The candy-colored love letter to musicals “La La Land” landed a record-tying 14 Academy Award nominations on Tuesday, while a notably more diverse field of nominees brushed off two straight years of “OscarsSoWhite” backlash.
“La La Land” matched “Titanic” and “All About Eve” for most nominations ever, earning nods for best picture, stars Emma Stone and Ryan Gosling, its jazz-infused songs and its 32-year-old writer-director, Damien Chazelle.
“I’m in Beijing right now. This only adds to the disorientation,” Chazelle said by phone Tuesday. “All that I have in my head is ‘thank you’ a million times over.”
In stark contrast to the last two years of all-white acting nominees, seven actors of color were nominated out of the 20 actors. A record six black actors were nominated (“Fences” stars Denzel Washington and Viola Davis, Mahershala Ali and Naomie Harris of “Moonlight,” Ruth Negga of “Loving” and Octavia Spencer of “Hidden Figures”), as was Dev Patel, the British-Indian star of “Lion.”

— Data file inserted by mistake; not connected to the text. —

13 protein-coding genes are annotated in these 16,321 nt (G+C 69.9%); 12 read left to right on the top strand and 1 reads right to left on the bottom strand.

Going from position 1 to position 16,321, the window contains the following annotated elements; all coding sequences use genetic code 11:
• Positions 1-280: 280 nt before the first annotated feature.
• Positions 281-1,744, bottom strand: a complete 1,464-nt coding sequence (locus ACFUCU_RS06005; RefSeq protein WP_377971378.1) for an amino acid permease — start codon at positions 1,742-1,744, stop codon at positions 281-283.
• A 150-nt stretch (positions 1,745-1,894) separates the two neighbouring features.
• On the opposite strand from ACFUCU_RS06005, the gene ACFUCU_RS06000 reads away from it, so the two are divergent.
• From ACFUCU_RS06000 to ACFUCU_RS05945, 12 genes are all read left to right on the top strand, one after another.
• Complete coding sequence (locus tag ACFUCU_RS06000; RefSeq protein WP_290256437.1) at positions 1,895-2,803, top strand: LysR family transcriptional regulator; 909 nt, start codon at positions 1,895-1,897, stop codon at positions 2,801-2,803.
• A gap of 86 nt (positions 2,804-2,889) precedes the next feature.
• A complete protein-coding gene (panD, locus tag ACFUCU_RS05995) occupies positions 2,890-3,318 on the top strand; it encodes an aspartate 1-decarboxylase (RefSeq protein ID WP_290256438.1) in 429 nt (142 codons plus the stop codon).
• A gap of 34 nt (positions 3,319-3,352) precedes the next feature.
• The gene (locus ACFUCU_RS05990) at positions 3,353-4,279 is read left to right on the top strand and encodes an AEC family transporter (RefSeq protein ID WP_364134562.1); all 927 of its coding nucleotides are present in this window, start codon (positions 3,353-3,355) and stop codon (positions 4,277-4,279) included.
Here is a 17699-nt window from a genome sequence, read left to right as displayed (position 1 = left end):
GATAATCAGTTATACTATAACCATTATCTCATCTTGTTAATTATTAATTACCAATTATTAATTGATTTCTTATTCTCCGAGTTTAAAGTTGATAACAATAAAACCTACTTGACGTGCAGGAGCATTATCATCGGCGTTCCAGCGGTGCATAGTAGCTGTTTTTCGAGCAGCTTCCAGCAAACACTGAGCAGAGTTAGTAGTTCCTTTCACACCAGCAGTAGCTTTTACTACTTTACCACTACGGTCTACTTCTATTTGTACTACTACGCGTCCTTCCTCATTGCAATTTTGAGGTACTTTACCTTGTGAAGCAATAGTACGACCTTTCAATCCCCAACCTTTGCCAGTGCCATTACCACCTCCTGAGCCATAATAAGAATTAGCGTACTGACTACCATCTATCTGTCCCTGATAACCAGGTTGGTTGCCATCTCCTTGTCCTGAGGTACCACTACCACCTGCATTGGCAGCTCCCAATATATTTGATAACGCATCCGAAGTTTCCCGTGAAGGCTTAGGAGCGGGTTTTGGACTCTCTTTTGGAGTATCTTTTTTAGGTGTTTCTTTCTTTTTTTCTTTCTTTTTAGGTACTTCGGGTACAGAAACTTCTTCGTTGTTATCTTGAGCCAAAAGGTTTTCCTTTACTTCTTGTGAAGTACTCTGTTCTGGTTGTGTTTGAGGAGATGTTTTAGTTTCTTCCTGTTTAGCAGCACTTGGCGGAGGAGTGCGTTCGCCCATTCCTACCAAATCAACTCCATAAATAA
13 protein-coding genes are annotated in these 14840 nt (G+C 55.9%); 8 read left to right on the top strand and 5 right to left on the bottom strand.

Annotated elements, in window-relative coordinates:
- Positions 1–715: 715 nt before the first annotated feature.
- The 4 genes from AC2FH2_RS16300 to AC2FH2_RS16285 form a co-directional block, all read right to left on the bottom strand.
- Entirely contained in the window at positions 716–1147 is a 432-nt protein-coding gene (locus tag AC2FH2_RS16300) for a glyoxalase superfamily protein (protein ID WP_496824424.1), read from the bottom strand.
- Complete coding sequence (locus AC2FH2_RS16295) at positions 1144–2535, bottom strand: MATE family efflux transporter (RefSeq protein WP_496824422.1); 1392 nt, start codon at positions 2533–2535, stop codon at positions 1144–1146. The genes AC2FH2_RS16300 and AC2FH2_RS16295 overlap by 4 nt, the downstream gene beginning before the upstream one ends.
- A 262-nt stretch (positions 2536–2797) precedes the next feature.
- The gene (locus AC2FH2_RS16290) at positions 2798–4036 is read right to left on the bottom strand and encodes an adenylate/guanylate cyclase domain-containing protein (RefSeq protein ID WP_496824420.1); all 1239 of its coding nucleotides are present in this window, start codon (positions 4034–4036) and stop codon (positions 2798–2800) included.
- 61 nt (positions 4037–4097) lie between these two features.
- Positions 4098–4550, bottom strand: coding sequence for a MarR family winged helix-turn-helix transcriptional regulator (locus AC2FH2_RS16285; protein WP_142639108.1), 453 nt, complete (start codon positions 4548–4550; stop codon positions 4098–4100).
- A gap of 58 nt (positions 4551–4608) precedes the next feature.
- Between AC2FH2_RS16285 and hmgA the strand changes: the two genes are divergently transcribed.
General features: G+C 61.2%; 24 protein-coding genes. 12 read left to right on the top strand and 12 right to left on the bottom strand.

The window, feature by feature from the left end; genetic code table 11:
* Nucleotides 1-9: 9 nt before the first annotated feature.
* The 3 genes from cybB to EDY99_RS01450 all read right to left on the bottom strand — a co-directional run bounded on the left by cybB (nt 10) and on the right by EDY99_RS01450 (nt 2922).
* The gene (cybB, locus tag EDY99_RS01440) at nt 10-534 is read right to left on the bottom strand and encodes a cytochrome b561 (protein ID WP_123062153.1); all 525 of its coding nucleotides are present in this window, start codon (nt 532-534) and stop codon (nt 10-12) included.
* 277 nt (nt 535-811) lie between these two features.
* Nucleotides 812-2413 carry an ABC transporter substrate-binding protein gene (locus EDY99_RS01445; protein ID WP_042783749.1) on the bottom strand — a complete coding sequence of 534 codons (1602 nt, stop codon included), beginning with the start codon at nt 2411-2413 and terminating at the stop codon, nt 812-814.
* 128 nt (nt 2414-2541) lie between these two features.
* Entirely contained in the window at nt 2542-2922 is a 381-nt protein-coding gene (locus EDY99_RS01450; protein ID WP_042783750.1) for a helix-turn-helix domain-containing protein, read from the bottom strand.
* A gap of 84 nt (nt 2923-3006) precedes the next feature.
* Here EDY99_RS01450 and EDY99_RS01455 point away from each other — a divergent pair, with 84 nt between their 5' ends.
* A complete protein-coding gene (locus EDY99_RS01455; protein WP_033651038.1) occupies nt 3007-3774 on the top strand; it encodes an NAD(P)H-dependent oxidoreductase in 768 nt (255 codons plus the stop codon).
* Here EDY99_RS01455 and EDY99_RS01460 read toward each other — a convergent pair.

A trio of acclaimed films led the overhaul, foremost among them Barry Jenkins’ luminous coming-of-age portrait “Moonlight.” Its eight nominations, including best picture, tied for the second most nods. Denzel Washington’s fiery August Wilson adaptation “Fences” and Theodore Melfi’s crowd-pleasing African-American mathematician drama, “Hidden Figures,” were also showered with nominations, including best picture.
Jenkins, who was nominated for directing and adapted screenplay, said the nominations for “Moonlight” and other films showed that people were eager to put themselves in the shoes of others.
“I love the American film industry and to see it this year, I feel, really reflect the world that we all live and work in, it gives me hope,” Jenkins said by phone from Amsterdam. “It heartens me. There’s a lot of work being done to make this year not be an anomaly.”